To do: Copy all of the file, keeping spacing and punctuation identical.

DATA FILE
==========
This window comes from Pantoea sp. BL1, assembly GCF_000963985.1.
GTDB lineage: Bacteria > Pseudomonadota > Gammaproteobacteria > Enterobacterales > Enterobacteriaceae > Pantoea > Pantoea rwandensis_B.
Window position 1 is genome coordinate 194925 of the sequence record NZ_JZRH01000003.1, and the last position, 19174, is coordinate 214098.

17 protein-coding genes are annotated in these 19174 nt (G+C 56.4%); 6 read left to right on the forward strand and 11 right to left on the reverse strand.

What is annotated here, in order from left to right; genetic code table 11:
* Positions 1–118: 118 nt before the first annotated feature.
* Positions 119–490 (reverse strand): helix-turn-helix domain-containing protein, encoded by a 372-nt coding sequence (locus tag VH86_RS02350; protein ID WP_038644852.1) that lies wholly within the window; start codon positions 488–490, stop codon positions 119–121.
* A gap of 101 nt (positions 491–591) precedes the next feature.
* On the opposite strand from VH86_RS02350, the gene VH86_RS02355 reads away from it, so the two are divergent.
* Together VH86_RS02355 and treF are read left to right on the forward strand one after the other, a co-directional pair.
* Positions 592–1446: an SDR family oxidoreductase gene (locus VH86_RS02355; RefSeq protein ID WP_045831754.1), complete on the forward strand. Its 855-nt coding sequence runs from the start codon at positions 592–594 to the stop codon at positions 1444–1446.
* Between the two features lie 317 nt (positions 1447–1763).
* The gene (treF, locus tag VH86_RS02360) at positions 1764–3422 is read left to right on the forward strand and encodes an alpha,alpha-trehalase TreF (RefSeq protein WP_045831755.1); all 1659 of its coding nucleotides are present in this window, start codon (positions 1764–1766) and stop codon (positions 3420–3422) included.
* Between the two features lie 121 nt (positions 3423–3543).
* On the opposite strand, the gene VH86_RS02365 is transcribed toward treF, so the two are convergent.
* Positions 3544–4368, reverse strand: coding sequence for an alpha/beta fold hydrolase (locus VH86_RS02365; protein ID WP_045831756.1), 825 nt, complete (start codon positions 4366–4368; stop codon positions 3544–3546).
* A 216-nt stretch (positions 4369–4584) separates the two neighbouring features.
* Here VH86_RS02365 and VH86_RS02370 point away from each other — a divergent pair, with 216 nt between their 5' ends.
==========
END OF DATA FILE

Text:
This window comes from Pantoea sp. BL1, assembly GCF_000963985.1.
GTDB lineage: Bacteria > Pseudomonadota > Gammaproteobacteria > Enterobacterales > Enterobacteriaceae > Pantoea > Pantoea rwandensis_B.
Window position 1 is genome coordinate 194925 of the sequence record NZ_JZRH01000003.1, and the last position, 19174, is coordinate 214098.

17 protein-coding genes are annotated in these 19174 nt (G+C 56.4%); 6 read left to right on the forward strand and 11 right to left on the reverse strand.

What is annotated here, in order from left to right; genetic code table 11:
* Positions 1–118: 118 nt before the first annotated feature.
* Positions 119–490 (reverse strand): helix-turn-helix domain-containing protein, encoded by a 372-nt coding sequence (locus tag VH86_RS02350; protein ID WP_038644852.1) that lies wholly within the window; start codon positions 488–490, stop codon positions 119–121.
* A gap of 101 nt (positions 491–591) precedes the next feature.
* On the opposite strand from VH86_RS02350, the gene VH86_RS02355 reads away from it, so the two are divergent.
* Together VH86_RS02355 and treF are read left to right on the forward strand one after the other, a co-directional pair.
* Positions 592–1446: an SDR family oxidoreductase gene (locus VH86_RS02355; RefSeq protein ID WP_045831754.1), complete on the forward strand. Its 855-nt coding sequence runs from the start codon at positions 592–594 to the stop codon at positions 1444–1446.
* Between the two features lie 317 nt (positions 1447–1763).
* The gene (treF, locus tag VH86_RS02360) at positions 1764–3422 is read left to right on the forward strand and encodes an alpha,alpha-trehalase TreF (RefSeq protein WP_045831755.1); all 1659 of its coding nucleotides are present in this window, start codon (positions 1764–1766) and stop codon (positions 3420–3422) included.
* Between the two features lie 121 nt (positions 3423–3543).
* On the opposite strand, the gene VH86_RS02365 is transcribed toward treF, so the two are convergent.
* Positions 3544–4368, reverse strand: coding sequence for an alpha/beta fold hydrolase (locus VH86_RS02365; protein ID WP_045831756.1), 825 nt, complete (start codon positions 4366–4368; stop codon positions 3544–3546).
* A 216-nt stretch (positions 4369–4584) separates the two neighbouring features.
* Here VH86_RS02365 and VH86_RS02370 point away from each other — a divergent pair, with 216 nt between their 5' ends.